Demonstration of Flag Folding (With Information on the Folklore Meanings of Each Fold)
How to Fold the United States Flag
As mentioned above, the flag is handled with respect and should not touch the ground as it is lowered, removed, and folded.
The tradition of the tri-cornered fold used for the United States Flag is considered unique among the nations and is executed ceremoniously, in a special series of folds. The triangular shape is reminiscent of the tri-cornered hats worn during the period when the United States claimed Independence.
- Two people hold the flag lengthwise, spread between them waist-high to avoid touching the ground.
- Fold the flag in half, lengthwise, with the lower half of the striped section (below the union field) folded over the field of stars.
- The flag is folded lengthwise again, with the blue field on the outside of the folds.
- Starting at the striped end, make a series of triangular folds along the length of the folded flag.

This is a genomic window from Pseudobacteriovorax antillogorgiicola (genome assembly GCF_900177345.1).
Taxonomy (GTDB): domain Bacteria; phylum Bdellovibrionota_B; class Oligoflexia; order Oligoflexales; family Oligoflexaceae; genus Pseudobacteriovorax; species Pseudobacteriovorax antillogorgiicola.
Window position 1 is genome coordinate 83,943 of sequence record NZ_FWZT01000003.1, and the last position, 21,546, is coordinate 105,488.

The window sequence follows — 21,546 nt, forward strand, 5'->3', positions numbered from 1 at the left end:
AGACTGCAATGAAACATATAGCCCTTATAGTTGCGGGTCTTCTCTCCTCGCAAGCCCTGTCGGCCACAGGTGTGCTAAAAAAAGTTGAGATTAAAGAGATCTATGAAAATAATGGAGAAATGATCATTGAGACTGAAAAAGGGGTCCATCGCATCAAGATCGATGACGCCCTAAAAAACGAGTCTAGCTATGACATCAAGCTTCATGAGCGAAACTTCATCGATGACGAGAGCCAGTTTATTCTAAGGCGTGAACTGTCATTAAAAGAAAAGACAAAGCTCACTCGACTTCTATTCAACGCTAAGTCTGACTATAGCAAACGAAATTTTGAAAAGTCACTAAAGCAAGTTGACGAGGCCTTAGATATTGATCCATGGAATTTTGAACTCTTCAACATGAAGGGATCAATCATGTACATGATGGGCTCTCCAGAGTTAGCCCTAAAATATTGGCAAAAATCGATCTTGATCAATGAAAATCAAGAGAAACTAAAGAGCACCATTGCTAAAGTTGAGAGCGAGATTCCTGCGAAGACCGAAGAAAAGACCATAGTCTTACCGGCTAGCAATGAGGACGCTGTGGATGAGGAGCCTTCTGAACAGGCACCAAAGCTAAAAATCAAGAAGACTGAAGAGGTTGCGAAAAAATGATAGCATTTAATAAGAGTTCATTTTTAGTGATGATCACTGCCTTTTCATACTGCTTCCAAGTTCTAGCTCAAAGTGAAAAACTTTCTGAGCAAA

- As the triangular folds are completed, only the blue stars will be seen on either side of the folded flag.
The flag is often displayed over the coffin of a deceased veteran or military member and folded as described above, then presented to the widow, widower or to another family member. Special triangular frames are available to display these flags.
Ideally, six people should participate in folding the flag to stabilize the sides and to help execute smoother folds. But the ceremony can be done by only two people. There is no 'codified' meaning to the folds, but over time, various groups have suggested meanings they feel each fold represents.